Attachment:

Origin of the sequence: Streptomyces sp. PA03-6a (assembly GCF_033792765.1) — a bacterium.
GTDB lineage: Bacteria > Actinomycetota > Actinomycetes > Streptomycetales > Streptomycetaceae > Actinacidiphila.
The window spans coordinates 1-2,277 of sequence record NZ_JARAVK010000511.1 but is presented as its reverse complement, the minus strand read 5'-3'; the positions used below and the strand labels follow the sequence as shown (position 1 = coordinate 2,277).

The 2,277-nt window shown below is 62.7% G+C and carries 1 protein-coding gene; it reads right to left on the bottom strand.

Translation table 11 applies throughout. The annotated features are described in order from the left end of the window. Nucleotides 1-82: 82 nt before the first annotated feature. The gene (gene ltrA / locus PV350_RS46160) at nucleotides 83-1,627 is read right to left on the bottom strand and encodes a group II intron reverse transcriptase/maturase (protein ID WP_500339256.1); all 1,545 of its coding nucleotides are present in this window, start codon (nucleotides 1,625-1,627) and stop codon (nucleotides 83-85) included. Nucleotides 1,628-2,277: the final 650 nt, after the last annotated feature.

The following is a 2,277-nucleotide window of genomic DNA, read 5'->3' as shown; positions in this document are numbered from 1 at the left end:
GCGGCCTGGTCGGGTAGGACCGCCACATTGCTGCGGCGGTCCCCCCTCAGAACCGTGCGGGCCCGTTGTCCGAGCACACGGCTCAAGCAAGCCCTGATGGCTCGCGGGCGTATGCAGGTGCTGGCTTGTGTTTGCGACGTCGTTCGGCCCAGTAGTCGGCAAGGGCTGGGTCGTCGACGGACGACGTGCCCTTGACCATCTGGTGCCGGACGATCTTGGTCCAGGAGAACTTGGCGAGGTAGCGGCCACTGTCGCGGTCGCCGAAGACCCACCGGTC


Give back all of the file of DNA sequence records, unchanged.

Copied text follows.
Origin of the sequence: Streptomyces sp. PA03-6a (assembly GCF_033792765.1) — a bacterium.
GTDB lineage: Bacteria > Actinomycetota > Actinomycetes > Streptomycetales > Streptomycetaceae > Actinacidiphila.
The window spans coordinates 1-2,277 of sequence record NZ_JARAVK010000511.1 but is presented as its reverse complement, the minus strand read 5'-3'; the positions used below and the strand labels follow the sequence as shown (position 1 = coordinate 2,277).

The 2,277-nt window shown below is 62.7% G+C and carries 1 protein-coding gene; it reads right to left on the bottom strand.

Translation table 11 applies throughout. The annotated features are described in order from the left end of the window. Nucleotides 1-82: 82 nt before the first annotated feature. The gene (gene ltrA / locus PV350_RS46160) at nucleotides 83-1,627 is read right to left on the bottom strand and encodes a group II intron reverse transcriptase/maturase (protein ID WP_500339256.1); all 1,545 of its coding nucleotides are present in this window, start codon (nucleotides 1,625-1,627) and stop codon (nucleotides 83-85) included. Nucleotides 1,628-2,277: the final 650 nt, after the last annotated feature.

The following is a 2,277-nucleotide window of genomic DNA, read 5'->3' as shown; positions in this document are numbered from 1 at the left end:
GCGGCCTGGTCGGGTAGGACCGCCACATTGCTGCGGCGGTCCCCCCTCAGAACCGTGCGGGCCCGTTGTCCGAGCACACGGCTCAAGCAAGCCCTGATGGCTCGCGGGCGTATGCAGGTGCTGGCTTGTGTTTGCGACGTCGTTCGGCCCAGTAGTCGGCAAGGGCTGGGTCGTCGACGGACGACGTGCCCTTGACCATCTGGTGCCGGACGATCTTGGTCCAGGAGAACTTGGCGAGGTAGCGGCCACTGTCGCGGTCGCCGAAGACCCACCGGTC